Mike Koozmin/The SF ExaminerSF Mayor Ed Lee

Mike Koozmin/The SF ExaminerSF Mayor Ed Lee

SF mayor to unveil $8.9 billion budget proposal

Mayor Ed Lee’s expected to unveil an $8.9 billion city budget today at City Hall, a 4 percent increase from the current fiscal year, which will add 1,178 city jobs predominately in police, fire and Muni, along with staffing for the newly built general hospital.

With city revenues projected to keep rising there are no cuts in the budget proposal, but instead increased spending on such things as 500 additional units of supportive housing, five police academy classes, a 2.5 percent cost-of living increase for contracted nonprofits, and a special office for enforcement of short-term rentals.

The mayor’s budget director Kate Howard said The City’s in a “really unique time” when it comes to strong revenue growth. “I have not seen a moment in time where we have been able to make the kinds of investments that we are,” she said.

The boost in revenues will translate into expanding city government’s current workforce of 28,435 to 29,613 city workers. A large part of that job growth is through spending $11 million on five police academy classes next fiscal year, part of a two-year plan to hire 400 more officers.

Muni’s budget will exceed $1 billion for the first time, as The City says it will increase service by 10 percent. With the hiring of more police officers and spending $3 million annually on planned body cameras, the Police Department’s current $528.8 million budget will increase by $19.6 million.

Nonprofits have called on The City to increase their funding to keep up with cost-of-living, pay rising rents and give employees raises. The mayor’s budget includes a 2.5 percent increase, or $12.5 million for the next fiscal year. Still, the strong revenue is clouded in some people’s eyes by the continued rise in rents, evictions and growing economic inequality.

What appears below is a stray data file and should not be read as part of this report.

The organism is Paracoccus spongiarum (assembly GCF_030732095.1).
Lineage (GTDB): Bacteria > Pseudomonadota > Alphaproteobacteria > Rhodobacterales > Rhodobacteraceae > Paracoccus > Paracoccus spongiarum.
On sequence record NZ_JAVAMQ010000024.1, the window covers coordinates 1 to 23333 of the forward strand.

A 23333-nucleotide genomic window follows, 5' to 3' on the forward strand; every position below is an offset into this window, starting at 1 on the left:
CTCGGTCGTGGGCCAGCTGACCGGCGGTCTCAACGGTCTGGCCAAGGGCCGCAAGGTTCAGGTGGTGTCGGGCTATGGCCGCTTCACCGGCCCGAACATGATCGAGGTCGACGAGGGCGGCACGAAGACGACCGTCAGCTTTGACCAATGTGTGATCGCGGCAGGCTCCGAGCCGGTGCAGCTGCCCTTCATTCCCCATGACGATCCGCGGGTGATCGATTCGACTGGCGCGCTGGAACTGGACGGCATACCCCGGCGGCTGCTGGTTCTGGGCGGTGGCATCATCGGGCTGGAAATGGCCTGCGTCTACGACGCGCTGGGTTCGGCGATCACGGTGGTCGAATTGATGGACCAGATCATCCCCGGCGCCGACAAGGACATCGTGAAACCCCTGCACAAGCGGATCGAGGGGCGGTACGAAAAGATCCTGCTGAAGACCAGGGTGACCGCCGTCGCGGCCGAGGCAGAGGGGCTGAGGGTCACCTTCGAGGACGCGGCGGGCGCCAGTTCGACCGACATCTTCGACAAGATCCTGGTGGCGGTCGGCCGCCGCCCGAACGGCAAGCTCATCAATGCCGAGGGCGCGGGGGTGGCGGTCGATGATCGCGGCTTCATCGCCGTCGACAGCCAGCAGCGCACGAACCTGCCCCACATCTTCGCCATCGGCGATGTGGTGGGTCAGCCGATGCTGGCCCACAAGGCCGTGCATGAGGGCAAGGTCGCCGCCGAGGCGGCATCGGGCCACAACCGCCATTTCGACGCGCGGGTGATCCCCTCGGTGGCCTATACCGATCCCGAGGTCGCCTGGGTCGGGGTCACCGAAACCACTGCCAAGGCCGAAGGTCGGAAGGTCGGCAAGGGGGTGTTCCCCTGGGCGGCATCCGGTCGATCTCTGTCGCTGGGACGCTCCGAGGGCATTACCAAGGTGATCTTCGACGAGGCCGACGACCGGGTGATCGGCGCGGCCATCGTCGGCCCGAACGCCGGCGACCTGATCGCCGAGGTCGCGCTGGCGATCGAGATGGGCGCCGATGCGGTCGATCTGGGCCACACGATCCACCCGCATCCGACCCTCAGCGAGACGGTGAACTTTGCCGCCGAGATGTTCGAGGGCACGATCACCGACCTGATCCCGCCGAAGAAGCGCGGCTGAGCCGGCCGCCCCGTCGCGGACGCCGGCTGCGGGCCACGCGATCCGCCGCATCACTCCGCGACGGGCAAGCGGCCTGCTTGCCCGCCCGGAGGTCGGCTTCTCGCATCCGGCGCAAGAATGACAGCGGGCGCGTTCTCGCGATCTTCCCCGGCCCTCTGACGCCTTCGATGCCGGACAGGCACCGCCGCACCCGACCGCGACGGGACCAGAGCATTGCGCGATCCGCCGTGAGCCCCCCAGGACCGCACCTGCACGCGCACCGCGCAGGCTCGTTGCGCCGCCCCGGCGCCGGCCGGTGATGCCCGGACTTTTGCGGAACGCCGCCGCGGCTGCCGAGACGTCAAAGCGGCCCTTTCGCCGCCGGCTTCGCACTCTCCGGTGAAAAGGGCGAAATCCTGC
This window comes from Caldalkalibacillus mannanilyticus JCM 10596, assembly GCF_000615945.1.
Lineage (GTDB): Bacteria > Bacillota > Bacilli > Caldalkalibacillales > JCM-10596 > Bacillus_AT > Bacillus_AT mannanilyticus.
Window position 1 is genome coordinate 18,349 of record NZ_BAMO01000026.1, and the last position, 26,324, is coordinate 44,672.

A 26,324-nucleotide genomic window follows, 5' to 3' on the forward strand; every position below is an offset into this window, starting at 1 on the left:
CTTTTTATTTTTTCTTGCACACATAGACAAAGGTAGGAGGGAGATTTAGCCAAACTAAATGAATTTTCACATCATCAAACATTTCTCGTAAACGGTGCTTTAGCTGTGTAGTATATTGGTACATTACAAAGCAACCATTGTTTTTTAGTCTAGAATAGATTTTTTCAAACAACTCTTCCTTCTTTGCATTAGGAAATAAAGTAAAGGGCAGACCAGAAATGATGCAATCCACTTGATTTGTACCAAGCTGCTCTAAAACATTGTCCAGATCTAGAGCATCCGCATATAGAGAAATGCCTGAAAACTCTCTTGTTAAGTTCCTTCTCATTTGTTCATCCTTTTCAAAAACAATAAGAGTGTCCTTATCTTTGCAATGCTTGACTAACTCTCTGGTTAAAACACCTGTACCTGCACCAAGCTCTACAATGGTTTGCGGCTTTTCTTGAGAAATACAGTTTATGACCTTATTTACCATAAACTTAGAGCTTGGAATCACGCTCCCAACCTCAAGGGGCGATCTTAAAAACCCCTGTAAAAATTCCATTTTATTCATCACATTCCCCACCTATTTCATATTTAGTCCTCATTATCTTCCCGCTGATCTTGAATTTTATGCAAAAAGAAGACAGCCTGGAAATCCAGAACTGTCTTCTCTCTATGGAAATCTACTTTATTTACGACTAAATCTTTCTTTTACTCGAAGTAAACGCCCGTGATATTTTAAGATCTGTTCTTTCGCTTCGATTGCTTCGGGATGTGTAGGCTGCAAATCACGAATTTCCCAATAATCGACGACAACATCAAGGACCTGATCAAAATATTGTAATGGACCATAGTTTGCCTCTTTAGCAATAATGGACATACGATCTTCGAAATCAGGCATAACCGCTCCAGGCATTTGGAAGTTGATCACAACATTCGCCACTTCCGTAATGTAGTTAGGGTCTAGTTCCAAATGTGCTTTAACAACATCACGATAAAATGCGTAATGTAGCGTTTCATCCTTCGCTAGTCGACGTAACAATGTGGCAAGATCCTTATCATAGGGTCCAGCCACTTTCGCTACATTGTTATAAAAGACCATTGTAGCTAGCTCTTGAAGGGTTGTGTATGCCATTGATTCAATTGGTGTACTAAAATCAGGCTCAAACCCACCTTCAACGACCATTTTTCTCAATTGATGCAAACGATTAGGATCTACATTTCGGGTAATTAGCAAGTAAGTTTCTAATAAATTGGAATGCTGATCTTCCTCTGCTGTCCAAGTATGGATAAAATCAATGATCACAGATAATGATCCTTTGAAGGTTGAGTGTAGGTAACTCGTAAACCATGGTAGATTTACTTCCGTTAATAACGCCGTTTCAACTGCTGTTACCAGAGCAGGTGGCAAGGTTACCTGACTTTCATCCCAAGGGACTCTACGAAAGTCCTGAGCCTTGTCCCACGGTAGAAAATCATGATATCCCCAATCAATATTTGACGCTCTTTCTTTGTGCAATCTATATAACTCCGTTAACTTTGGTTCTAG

Homeless advocates are calling for a greater investment to house the more than 3,000 children who are without homes. But Howard defends the level of investment proposed in the budget. For example, she said “This budget is making the most significant expansion to supportive housing that we have seen in years by adding 500 new units of supportive housing. That’s really unprecedented.”

The cost for the additional units would be $7 million annually.

The mayor’s faced criticism from San Francisco’s more left-leaning politicians who say he fails to adequately share the wealth and address economic inequality. Supervisor John Avalos said he expects “spin and obfuscation” during today’s mayoral budget address. Asked to elaborate, Avalos said the mayor will attempt to conceal “how little he’s doing to really address growing inequalities.

How little he’s worked collaboratively to address San Francisco’s affordability crisis.”

Once introduced, the Board of Supervisors Budget and Finance Committee will hold hearings on the budget and vote to make changes. Ultimately, the full board needs to approve it.

Bay Area NewsbudgetGovernment & PoliticspolicePoliticsSFPD

Just Posted

Suicide is the second leading cause of death for adolescents in the U.S. (Shutterstock)
Why California teens need mental illness education

SB 224 calls for in-school mental health instruction as depression and suicide rates rise

Ahmad Ibrahim Moss, a Lyft driver whose pandemic-related unemployment benefits have stopped, is driving again and relying on public assistance to help make ends meet. <ins>(Kevin N. Hume/The Examiner)</ins>
How much does gig work cost taxpayers?

Some drivers and labor experts say Prop. 22 pushed an undue burden on to everyday taxpayers.

Gov. Gavin Newsom, who visited the International Brotherhood of Electrical Workers Local 6 headquarters on Recall Election Day, handily won after a summer of political high jinks.	<ins>(Kevin N. Hume/The Examiner)</ins>
Lessons from a landslide: Key takeaways from California’s recall circus

‘After a summer of half-baked polls and overheated press coverage, the race wasn’t even close’

The Kimpton Buchanan Hotel in Japantown could become permanent supportive housing if The City can overcome neighborhood pushback. (Kevin N. Hume/The Examiner)
Nimbytown: Will SF neighborhoods allow vacant hotels to house the homeless?

‘We have a crisis on our hands and we need as many options as possible’

Most Read